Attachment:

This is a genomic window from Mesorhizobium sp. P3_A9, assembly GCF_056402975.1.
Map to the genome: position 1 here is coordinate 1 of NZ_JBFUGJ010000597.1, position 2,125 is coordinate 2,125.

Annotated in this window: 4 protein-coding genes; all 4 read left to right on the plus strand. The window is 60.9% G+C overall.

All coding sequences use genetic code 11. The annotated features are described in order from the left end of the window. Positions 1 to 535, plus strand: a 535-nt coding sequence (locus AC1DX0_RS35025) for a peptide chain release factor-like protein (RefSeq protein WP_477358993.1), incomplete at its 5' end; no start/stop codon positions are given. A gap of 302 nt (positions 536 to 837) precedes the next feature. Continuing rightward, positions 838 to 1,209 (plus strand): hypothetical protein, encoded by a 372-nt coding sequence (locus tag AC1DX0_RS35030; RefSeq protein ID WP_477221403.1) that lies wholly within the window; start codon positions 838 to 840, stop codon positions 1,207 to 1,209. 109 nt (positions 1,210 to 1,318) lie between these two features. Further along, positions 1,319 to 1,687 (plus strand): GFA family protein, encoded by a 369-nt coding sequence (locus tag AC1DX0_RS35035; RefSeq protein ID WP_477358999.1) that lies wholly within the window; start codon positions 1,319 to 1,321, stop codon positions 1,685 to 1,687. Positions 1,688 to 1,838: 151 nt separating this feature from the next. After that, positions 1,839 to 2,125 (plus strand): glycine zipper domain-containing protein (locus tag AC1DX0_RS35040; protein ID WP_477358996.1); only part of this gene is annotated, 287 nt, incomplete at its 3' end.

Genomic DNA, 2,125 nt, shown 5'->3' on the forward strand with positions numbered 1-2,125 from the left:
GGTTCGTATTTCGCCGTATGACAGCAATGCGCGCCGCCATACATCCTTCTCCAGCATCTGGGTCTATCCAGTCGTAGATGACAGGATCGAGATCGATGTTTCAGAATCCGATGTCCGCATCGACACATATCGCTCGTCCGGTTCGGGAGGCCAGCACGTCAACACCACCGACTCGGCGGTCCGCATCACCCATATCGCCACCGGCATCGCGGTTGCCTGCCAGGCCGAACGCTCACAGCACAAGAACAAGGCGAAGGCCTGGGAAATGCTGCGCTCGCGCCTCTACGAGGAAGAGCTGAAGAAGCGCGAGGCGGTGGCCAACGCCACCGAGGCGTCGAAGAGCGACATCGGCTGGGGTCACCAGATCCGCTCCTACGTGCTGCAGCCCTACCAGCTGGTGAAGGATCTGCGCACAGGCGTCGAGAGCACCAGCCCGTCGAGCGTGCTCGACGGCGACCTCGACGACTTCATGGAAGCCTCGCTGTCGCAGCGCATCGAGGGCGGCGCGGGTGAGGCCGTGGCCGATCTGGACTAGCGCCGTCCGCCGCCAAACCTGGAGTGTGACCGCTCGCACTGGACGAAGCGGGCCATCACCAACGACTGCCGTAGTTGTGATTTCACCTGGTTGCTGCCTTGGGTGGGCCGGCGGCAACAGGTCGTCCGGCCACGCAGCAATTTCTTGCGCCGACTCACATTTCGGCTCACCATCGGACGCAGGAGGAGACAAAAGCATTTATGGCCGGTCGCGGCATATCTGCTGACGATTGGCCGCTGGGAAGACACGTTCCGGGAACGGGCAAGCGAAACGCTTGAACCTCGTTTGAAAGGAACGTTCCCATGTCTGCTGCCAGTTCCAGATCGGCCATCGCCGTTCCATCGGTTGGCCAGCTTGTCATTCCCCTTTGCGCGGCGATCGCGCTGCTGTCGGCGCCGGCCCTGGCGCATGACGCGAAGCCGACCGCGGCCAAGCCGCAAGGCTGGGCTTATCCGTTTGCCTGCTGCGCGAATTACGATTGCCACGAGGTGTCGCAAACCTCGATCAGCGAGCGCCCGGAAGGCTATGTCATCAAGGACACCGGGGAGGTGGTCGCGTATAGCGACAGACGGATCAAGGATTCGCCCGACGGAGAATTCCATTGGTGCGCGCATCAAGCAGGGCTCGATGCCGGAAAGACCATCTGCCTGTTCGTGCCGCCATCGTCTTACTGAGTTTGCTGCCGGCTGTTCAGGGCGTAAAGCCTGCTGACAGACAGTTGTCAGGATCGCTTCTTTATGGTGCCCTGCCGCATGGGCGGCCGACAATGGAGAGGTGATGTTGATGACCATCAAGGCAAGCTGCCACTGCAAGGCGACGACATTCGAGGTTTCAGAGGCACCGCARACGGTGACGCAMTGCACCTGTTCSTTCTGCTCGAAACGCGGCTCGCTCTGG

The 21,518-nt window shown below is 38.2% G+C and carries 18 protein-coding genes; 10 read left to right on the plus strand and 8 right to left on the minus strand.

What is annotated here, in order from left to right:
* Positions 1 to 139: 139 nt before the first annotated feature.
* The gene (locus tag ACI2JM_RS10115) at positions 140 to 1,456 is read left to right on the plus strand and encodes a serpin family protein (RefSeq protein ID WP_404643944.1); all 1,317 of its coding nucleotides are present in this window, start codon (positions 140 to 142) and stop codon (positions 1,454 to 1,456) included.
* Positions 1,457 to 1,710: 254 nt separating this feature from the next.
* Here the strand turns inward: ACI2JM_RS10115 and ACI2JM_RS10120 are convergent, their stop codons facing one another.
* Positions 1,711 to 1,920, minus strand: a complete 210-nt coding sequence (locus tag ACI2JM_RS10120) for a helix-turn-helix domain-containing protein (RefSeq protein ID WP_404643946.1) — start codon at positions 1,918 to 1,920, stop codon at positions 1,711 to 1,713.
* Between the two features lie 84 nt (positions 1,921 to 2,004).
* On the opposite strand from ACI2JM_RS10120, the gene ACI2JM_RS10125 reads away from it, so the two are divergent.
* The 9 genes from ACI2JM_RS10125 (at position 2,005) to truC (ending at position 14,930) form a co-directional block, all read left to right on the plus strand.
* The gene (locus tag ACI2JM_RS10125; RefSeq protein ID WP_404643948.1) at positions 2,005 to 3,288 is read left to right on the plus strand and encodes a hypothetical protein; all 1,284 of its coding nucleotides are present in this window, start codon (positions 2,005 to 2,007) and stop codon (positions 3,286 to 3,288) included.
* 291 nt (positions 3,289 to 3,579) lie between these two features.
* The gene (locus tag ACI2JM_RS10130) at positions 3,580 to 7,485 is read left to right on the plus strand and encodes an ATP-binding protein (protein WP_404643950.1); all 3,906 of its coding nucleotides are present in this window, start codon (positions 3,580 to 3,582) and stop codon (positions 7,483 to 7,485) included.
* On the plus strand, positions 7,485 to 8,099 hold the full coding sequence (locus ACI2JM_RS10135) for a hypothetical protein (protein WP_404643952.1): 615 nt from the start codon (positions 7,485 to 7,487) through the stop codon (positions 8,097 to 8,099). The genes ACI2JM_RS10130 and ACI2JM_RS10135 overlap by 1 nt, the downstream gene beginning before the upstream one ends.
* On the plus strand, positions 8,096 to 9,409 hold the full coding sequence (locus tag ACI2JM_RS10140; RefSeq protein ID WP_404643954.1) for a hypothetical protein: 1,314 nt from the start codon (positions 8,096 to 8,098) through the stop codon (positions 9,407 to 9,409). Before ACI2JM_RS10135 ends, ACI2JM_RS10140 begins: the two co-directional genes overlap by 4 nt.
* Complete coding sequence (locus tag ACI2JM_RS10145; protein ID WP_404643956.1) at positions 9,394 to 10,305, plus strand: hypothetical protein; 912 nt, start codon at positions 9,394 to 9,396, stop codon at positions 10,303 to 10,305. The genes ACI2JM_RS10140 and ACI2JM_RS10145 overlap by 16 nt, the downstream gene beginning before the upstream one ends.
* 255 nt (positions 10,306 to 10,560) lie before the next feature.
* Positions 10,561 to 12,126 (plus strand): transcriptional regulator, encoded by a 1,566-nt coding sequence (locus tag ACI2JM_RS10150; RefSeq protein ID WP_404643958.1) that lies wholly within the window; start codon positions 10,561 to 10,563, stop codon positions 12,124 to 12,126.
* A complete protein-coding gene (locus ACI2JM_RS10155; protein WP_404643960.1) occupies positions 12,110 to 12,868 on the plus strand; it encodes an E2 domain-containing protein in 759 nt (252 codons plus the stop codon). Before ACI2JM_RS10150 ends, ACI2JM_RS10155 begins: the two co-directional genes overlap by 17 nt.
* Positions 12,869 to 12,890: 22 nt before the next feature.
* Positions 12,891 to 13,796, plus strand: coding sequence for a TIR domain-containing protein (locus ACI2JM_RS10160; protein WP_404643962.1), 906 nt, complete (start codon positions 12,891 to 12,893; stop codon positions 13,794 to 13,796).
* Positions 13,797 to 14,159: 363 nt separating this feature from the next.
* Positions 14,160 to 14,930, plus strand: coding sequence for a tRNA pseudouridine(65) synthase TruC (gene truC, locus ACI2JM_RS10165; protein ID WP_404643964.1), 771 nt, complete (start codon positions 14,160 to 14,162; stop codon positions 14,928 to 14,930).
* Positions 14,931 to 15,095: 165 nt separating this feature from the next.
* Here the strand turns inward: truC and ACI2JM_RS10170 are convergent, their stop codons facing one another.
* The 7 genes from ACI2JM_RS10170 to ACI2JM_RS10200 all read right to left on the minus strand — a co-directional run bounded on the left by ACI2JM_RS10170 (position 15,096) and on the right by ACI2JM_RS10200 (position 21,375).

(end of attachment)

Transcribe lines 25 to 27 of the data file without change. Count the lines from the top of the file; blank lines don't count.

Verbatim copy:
* A complete protein-coding gene (locus ACI2JM_RS10155; protein WP_404643960.1) occupies positions 12,110 to 12,868 on the plus strand; it encodes an E2 domain-containing protein in 759 nt (252 codons plus the stop codon). Before ACI2JM_RS10150 ends, ACI2JM_RS10155 begins: the two co-directional genes overlap by 17 nt.
* Positions 12,869 to 12,890: 22 nt before the next feature.
* Positions 12,891 to 13,796, plus strand: coding sequence for a TIR domain-containing protein (locus ACI2JM_RS10160; protein WP_404643962.1), 906 nt, complete (start codon positions 12,891 to 12,893; stop codon positions 13,794 to 13,796).